Hunting in Florida

If you enjoy hunting in the abundant natural resources of South Florida, you want to be sure that your enjoyment is not interrupted by the loss of privileges, or worse, a criminal charge from the Florida Fish and Wildlife Conservation Commission (“FWC”).

Going hunting is not as simple as grabbing your bow or rifle and disappearing into the woods. There are several statutes, rules, and regulations to be aware of first to ensure a safe and legally compliant hunt.

If you find yourself needing assistance with a hunting or firearm violation, you have come to the right place. Call Attorney Sando to see how we can help you.

Governing Authority for Hunting in Florida

The hunting rules in Florida are primarily governed by FWC rule 68A (Freshwater Fish and Wildlife) put in place by FWC to enforce compliance over Florida’s hunting resources.

Anyone hunting should keep in mind that hunting is a privilege, not a right. As such, special statutes and rules in Florida allow for lesser privacy protections when voluntarily engaging in certain activities to allow law enforcement to properly enforce compliance. For example, the refusal or obstruction of any person hunting wildlife to permit a search or inspection by any authorized officer of the state can be its own violation. In other words, you may have already “consented” to a search or inspection by simply taking part in the voluntary act of hunting and thus your refusal is not without penalty.

Reasons like the above is why it is best to hire an experienced attorney well-versed in this unique area of the law. If you violate one of Florida’s hunting laws or rules, you could receive a violation typically ranging from a noncriminal infraction to a misdemeanor offense, and in some cases, even a felony.

There are many things to consider before a hunting expedition to ensure you avoid tickets and violations.

Checklist to review before you hunt

10 things to consider to avoid hunting & firearm violations:

  1. Do you have the proper licensing? (To be kept on your person)
  2. Do you have the proper permits or stamps in addition to your license?
  3. Did you check your season open and close dates?
  4. Did you verify the method of taking that is allowed?
  5. Do you have the legally correct safety gear and ammunition?
  6. Did you verify the legal bag limit?
  7. Are you aware of where you need to enter and exit the hunting area?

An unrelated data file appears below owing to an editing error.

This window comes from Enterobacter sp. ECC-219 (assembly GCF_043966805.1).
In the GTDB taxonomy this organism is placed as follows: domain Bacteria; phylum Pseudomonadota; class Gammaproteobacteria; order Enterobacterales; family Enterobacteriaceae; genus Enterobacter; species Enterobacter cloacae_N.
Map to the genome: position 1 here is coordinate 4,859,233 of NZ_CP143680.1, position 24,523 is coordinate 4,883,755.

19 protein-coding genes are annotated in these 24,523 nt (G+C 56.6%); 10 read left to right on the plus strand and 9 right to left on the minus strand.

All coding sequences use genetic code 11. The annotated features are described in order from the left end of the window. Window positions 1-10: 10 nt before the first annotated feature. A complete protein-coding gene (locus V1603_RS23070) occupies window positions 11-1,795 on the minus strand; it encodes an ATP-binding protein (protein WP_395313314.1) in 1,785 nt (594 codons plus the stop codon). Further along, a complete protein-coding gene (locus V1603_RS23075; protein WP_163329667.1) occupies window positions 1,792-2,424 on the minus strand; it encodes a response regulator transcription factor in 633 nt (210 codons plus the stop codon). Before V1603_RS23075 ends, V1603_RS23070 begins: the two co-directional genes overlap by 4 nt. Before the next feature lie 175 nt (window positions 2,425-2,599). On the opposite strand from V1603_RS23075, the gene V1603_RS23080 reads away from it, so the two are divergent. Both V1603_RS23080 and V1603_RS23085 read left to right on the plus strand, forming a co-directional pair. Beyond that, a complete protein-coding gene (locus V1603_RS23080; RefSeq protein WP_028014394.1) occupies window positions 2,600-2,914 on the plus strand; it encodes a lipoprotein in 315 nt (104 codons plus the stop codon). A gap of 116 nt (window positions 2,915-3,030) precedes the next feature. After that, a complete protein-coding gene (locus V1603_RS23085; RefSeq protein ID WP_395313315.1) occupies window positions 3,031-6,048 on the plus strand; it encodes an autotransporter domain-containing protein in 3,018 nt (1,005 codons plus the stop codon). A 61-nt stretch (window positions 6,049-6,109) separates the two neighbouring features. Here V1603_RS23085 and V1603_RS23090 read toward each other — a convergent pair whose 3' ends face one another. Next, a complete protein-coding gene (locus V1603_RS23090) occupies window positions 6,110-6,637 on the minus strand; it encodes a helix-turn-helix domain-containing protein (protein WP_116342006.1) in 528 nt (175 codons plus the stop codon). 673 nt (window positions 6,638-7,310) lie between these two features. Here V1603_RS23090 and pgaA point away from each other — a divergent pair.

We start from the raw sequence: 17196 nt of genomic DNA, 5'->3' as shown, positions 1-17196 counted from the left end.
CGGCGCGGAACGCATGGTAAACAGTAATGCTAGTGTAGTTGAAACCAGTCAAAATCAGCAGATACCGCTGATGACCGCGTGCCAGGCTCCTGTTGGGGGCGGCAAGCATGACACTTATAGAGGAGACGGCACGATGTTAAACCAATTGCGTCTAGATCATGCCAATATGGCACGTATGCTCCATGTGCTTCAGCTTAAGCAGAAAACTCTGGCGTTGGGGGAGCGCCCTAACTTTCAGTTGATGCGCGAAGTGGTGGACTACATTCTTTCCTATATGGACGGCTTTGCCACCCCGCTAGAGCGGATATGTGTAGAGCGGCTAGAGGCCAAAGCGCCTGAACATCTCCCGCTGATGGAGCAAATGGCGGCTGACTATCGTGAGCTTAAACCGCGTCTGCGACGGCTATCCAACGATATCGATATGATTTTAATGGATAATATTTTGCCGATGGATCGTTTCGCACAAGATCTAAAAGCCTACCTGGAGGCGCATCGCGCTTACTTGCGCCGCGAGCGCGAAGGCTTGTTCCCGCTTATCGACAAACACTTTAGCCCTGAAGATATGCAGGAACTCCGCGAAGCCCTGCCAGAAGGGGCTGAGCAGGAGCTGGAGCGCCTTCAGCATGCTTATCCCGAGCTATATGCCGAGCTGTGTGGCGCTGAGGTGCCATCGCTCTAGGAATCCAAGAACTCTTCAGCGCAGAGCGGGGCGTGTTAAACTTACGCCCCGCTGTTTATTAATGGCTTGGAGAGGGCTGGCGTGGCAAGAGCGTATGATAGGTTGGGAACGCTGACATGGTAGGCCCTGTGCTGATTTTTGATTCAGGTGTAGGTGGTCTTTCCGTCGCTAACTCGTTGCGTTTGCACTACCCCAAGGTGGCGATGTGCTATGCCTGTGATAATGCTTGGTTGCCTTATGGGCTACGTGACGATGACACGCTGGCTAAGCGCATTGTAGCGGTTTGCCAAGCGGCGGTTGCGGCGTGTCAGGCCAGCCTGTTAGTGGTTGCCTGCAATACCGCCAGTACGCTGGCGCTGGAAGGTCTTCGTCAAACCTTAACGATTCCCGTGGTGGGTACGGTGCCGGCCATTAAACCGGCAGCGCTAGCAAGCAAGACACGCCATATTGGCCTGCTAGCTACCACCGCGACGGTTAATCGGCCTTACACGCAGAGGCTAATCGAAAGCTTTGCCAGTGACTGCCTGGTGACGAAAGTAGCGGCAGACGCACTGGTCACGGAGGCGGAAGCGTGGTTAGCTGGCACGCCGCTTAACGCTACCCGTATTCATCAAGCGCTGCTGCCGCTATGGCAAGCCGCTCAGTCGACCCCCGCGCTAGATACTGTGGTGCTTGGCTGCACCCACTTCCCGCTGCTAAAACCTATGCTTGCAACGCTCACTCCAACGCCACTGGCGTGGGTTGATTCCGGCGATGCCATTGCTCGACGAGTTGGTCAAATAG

8. Did you check any additional rules based on where you are hunting (ex: Stormwater Treatment Area or Water Management Area)
  9. Did you make sure anyone else you will be with has read this list?
  10. Did you visit the contact page to scan the QR code and quickly save Attorney Sando to your phone contacts just in case?

Remember – It is up to you to become familiar with the statutes, rules, and laws before you set out. Pleading ignorance after a violation is committed is not a legal defense.

Good luck and SHOOT SAFE – never pull the trigger unless you know exactly what you are shooting at and know what is behind it.

What do I do after receiving a hunting violation?

Generally, most hunting violations are the result of licensing or permit violations. These types of violations result in noncriminal tickets issued by FWC. If you receive a hunting ticket for a violation of FWC regulations, call Sando Law, P.A. to see how we can help you. Take any noncriminal ticket seriously as enhanced penalties can apply to future violations.


Paying the civil penalty waives your right to a hearing before the county court to make any legal arguments or challenges in your case.

Attorney Sando may be able to have your charges dismissed, lessened, or negotiate a better resolution than the default penalties that may apply.

Other hunting violations that can result in criminal convictions typically stem from FWC rule 68A, an area of the law very familiar to Attorney Sando from his time as a former special prosecutor handling FWC cases.

As the recipient of FWC’s Prosecutor of the Year Award and the North Palm Coastal Conservation Association’s Prosecutor of the Year Award, Attorney Sando has experience and knowledge in this area of the law that is unmatched.


According to the FWC “Anyone born on or after June 1, 1975, and 16 years or older, must pass a hunter safety course before purchasing a hunting license unless using the deferral from the hunter safety certification requirement and hunting under the supervision of a qualified hunter.”

Source: FWC

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